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Will climate change mean more mosquitoes in Atlantic Canada? N.S. researchers want to know

Some biologists are predicting climate change could mean the arrival of new insects on Atlantic Canada's shores.

Asian tiger mosquito is spreading across the U.S., Europe and can carry Zika, West Nile viruses

Picture of a mosquito engorged with blood landed on human skin.

Some biologists are predicting climate change could mean the arrival of new insects on Atlantic Canada's shores.

Laura Ferguson, an assistant professor in the biology department at Acadia University, is among those studying bugs in Nova Scotia.

Some of her work focuses on the Asian tiger mosquito, which is not known to be in Nova Scotia. The small black-and-white mosquito is spreading across the U.S. and Europe and can carry Zika and West Nile viruses.

Ferguson said researchers are tracking the range of expansion for the species that used to be found in warm regions.

"Now that we're warming with climate change, they're moving into these areas [where we] haven't had them before," Ferguson said.

Ferguson and a team of Acadia students are conducting studies examining which mosquito species are in Nova Scotia and how their bodies function, especially related to temperature.

38 known species in N.S.

There are 38 species of mosquito that have been identified in the province, and more than 40 in the Maritimes.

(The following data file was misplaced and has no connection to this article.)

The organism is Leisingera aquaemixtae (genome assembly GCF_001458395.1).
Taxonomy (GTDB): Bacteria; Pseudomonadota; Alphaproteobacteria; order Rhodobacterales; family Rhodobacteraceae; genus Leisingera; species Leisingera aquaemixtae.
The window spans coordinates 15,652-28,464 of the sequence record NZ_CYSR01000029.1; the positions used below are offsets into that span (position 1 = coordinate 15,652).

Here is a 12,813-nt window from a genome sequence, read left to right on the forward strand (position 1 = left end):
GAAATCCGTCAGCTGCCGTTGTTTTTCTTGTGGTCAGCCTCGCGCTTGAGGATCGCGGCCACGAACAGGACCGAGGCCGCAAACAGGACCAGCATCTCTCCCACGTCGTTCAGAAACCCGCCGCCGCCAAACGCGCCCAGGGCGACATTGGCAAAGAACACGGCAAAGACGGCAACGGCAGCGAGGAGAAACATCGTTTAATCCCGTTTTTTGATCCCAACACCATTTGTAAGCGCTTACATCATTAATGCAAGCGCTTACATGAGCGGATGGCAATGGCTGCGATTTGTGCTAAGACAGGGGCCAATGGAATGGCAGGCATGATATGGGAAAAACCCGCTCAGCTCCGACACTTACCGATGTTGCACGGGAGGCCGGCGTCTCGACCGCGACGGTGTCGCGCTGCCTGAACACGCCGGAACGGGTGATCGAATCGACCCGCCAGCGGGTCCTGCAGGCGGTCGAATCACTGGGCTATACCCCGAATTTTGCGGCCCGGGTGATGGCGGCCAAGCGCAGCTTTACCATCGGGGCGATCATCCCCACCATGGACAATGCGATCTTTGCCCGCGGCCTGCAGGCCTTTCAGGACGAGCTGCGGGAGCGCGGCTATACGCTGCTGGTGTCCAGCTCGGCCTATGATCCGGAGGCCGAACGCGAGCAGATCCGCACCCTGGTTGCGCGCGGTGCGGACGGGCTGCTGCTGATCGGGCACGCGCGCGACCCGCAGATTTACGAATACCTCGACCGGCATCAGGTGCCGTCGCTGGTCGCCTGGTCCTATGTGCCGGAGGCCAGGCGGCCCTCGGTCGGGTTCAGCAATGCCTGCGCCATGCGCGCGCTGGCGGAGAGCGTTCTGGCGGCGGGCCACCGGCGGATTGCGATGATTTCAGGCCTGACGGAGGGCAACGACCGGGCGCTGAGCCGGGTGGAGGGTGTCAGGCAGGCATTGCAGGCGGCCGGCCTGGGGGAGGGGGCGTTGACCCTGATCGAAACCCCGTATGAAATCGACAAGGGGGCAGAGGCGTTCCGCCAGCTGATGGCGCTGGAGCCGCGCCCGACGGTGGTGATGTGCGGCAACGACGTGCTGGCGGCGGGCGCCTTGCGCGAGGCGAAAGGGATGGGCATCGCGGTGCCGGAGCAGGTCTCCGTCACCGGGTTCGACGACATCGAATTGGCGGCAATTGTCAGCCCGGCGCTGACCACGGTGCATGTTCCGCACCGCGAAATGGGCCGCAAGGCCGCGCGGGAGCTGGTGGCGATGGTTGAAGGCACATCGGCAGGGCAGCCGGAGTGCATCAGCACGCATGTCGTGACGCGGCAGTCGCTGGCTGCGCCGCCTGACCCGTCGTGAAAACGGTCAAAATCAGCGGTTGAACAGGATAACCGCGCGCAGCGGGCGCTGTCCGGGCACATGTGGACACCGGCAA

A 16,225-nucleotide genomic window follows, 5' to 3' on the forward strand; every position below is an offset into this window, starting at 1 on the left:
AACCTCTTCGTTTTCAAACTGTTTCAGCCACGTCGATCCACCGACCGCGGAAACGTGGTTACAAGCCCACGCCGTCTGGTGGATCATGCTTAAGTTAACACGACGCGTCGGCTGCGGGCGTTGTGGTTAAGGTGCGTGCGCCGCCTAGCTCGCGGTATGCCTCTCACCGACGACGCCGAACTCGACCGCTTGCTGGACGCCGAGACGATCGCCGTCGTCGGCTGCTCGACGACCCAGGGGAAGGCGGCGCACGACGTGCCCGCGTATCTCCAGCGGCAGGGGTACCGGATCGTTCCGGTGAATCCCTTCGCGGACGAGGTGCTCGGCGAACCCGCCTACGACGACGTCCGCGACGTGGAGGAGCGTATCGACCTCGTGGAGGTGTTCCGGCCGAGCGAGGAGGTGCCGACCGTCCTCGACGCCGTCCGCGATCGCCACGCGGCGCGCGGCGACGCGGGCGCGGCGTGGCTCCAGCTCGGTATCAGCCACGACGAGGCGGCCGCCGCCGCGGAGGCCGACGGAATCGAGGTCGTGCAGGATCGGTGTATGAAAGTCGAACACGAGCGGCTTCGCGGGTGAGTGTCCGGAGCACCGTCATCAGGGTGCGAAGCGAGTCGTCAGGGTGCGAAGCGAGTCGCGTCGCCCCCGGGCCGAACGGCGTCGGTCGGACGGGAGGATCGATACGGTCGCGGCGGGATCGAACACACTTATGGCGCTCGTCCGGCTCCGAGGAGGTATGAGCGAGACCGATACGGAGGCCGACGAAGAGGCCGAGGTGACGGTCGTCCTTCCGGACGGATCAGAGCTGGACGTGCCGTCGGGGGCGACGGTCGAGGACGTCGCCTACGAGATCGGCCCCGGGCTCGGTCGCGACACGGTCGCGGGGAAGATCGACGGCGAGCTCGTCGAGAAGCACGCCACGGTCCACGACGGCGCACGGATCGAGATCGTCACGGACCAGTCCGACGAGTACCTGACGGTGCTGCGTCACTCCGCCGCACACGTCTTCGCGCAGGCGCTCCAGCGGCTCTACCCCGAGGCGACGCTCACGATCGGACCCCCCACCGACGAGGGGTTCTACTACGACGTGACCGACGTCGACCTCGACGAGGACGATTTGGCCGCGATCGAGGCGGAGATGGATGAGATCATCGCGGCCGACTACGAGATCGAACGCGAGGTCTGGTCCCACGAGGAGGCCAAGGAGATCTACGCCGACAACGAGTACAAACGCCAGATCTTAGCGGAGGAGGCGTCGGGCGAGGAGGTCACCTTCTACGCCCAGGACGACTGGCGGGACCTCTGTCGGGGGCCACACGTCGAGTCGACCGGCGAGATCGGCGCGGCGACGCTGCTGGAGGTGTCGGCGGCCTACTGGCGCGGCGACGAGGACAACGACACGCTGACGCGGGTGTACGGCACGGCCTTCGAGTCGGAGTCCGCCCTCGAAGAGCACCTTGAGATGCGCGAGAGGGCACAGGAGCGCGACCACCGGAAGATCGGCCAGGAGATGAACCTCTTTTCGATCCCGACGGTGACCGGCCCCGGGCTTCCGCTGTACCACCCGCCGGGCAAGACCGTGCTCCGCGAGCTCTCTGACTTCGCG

The team in Wolfville, N.S., have many questions related to the Asian tiger mosquito, including how the species might spread in the province and whether it could survive the winter.

Ferguson said part of that research involves examining the Asian tiger mosquito under a microscope.

"Essentially, what we're working on right now is trying to figure out how we could work with it here and contain it here.

"The issue … is that when you work with a species that's invasive that isn't here yet, but could end up here, you have to be really, really careful working with it so that it doesn't get out."

Ferguson said rather than bringing the species to Nova Scotia, her project may see researchers collaborating with labs where the Asian tiger mosquito has already been identified.

Helping her along the way is an award from the Natural Sciences and Engineering Research Council that includes a $190,000 grant.

It's difficult to predict how a changing climate will impact mosquitoes or other species, according to Dalhousie University's Paul Manning.

An assistant professor who teaches entomology, Manning said it's important researchers continue to watch bug populations for any possible changes.

"Some insects are really well equipped to withstand those fluctuations and some are much less able to," he said.

"We definitely need more people out there counting insects, looking at insects, reporting insects and trying to figure out what does alter their populations on a year-over-year basis."

Ferguson said it's not only important to understand changes to mosquito populations, but also the risks they pose to humans and animals.


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